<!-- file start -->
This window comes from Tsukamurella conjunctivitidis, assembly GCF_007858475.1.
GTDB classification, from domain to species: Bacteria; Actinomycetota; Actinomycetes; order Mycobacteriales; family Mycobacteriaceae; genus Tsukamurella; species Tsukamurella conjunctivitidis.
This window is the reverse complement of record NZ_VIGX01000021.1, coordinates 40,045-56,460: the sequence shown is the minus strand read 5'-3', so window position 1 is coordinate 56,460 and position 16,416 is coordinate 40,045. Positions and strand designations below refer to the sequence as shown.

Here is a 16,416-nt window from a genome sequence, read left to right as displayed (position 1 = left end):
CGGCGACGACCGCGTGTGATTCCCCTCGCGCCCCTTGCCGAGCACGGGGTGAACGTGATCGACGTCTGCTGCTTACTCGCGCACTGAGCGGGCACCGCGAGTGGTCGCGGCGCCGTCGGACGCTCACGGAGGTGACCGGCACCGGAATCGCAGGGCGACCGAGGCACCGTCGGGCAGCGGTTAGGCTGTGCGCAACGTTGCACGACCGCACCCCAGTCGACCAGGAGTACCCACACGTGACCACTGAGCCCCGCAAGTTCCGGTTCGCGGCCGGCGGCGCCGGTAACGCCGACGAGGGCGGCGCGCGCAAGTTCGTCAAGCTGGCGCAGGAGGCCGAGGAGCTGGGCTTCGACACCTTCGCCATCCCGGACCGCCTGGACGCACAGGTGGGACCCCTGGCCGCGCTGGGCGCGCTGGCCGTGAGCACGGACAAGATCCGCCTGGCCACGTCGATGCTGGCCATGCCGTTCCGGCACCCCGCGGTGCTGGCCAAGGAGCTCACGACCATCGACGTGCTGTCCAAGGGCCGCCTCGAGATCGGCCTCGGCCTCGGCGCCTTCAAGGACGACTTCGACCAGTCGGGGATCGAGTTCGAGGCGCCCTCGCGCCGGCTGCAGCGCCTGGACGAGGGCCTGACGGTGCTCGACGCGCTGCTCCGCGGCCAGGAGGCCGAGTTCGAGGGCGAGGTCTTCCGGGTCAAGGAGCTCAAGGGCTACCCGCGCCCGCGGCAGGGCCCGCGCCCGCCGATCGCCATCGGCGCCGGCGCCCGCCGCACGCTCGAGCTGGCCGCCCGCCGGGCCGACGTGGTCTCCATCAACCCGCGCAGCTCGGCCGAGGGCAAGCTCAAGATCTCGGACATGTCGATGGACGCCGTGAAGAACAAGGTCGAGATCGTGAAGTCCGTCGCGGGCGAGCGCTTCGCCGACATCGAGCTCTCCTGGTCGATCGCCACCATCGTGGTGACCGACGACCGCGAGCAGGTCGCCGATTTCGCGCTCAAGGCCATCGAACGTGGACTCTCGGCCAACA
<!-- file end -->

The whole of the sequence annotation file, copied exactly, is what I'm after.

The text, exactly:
This window comes from Tsukamurella conjunctivitidis, assembly GCF_007858475.1.
GTDB classification, from domain to species: Bacteria; Actinomycetota; Actinomycetes; order Mycobacteriales; family Mycobacteriaceae; genus Tsukamurella; species Tsukamurella conjunctivitidis.
This window is the reverse complement of record NZ_VIGX01000021.1, coordinates 40,045-56,460: the sequence shown is the minus strand read 5'-3', so window position 1 is coordinate 56,460 and position 16,416 is coordinate 40,045. Positions and strand designations below refer to the sequence as shown.

Here is a 16,416-nt window from a genome sequence, read left to right as displayed (position 1 = left end):
CGGCGACGACCGCGTGTGATTCCCCTCGCGCCCCTTGCCGAGCACGGGGTGAACGTGATCGACGTCTGCTGCTTACTCGCGCACTGAGCGGGCACCGCGAGTGGTCGCGGCGCCGTCGGACGCTCACGGAGGTGACCGGCACCGGAATCGCAGGGCGACCGAGGCACCGTCGGGCAGCGGTTAGGCTGTGCGCAACGTTGCACGACCGCACCCCAGTCGACCAGGAGTACCCACACGTGACCACTGAGCCCCGCAAGTTCCGGTTCGCGGCCGGCGGCGCCGGTAACGCCGACGAGGGCGGCGCGCGCAAGTTCGTCAAGCTGGCGCAGGAGGCCGAGGAGCTGGGCTTCGACACCTTCGCCATCCCGGACCGCCTGGACGCACAGGTGGGACCCCTGGCCGCGCTGGGCGCGCTGGCCGTGAGCACGGACAAGATCCGCCTGGCCACGTCGATGCTGGCCATGCCGTTCCGGCACCCCGCGGTGCTGGCCAAGGAGCTCACGACCATCGACGTGCTGTCCAAGGGCCGCCTCGAGATCGGCCTCGGCCTCGGCGCCTTCAAGGACGACTTCGACCAGTCGGGGATCGAGTTCGAGGCGCCCTCGCGCCGGCTGCAGCGCCTGGACGAGGGCCTGACGGTGCTCGACGCGCTGCTCCGCGGCCAGGAGGCCGAGTTCGAGGGCGAGGTCTTCCGGGTCAAGGAGCTCAAGGGCTACCCGCGCCCGCGGCAGGGCCCGCGCCCGCCGATCGCCATCGGCGCCGGCGCCCGCCGCACGCTCGAGCTGGCCGCCCGCCGGGCCGACGTGGTCTCCATCAACCCGCGCAGCTCGGCCGAGGGCAAGCTCAAGATCTCGGACATGTCGATGGACGCCGTGAAGAACAAGGTCGAGATCGTGAAGTCCGTCGCGGGCGAGCGCTTCGCCGACATCGAGCTCTCCTGGTCGATCGCCACCATCGTGGTGACCGACGACCGCGAGCAGGTCGCCGATTTCGCGCTCAAGGCCATCGAACGTGGACTCTCGGCCAACA